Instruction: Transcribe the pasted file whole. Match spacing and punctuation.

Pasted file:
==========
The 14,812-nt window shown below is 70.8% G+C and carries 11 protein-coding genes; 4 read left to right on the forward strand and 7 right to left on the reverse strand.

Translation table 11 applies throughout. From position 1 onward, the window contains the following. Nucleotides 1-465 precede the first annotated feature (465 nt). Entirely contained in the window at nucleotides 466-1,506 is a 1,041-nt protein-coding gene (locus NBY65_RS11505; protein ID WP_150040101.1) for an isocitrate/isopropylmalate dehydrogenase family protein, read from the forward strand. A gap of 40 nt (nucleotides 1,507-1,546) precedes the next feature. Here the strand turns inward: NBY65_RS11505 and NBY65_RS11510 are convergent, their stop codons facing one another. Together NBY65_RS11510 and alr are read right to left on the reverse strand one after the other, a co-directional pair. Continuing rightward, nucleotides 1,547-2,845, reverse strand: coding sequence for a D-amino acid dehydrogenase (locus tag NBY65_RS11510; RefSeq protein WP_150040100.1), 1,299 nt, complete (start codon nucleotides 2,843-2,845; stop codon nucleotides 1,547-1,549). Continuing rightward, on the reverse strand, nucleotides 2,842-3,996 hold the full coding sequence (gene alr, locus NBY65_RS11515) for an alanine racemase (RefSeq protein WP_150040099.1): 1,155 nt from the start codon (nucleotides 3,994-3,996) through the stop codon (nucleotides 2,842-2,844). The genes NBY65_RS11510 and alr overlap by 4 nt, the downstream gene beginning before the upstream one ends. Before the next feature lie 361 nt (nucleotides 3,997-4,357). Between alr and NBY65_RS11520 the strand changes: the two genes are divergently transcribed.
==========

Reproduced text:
The 14,812-nt window shown below is 70.8% G+C and carries 11 protein-coding genes; 4 read left to right on the forward strand and 7 right to left on the reverse strand.

Translation table 11 applies throughout. From position 1 onward, the window contains the following. Nucleotides 1-465 precede the first annotated feature (465 nt). Entirely contained in the window at nucleotides 466-1,506 is a 1,041-nt protein-coding gene (locus NBY65_RS11505; protein ID WP_150040101.1) for an isocitrate/isopropylmalate dehydrogenase family protein, read from the forward strand. A gap of 40 nt (nucleotides 1,507-1,546) precedes the next feature. Here the strand turns inward: NBY65_RS11505 and NBY65_RS11510 are convergent, their stop codons facing one another. Together NBY65_RS11510 and alr are read right to left on the reverse strand one after the other, a co-directional pair. Continuing rightward, nucleotides 1,547-2,845, reverse strand: coding sequence for a D-amino acid dehydrogenase (locus tag NBY65_RS11510; RefSeq protein WP_150040100.1), 1,299 nt, complete (start codon nucleotides 2,843-2,845; stop codon nucleotides 1,547-1,549). Continuing rightward, on the reverse strand, nucleotides 2,842-3,996 hold the full coding sequence (gene alr, locus NBY65_RS11515) for an alanine racemase (RefSeq protein WP_150040099.1): 1,155 nt from the start codon (nucleotides 3,994-3,996) through the stop codon (nucleotides 2,842-2,844). The genes NBY65_RS11510 and alr overlap by 4 nt, the downstream gene beginning before the upstream one ends. Before the next feature lie 361 nt (nucleotides 3,997-4,357). Between alr and NBY65_RS11520 the strand changes: the two genes are divergently transcribed.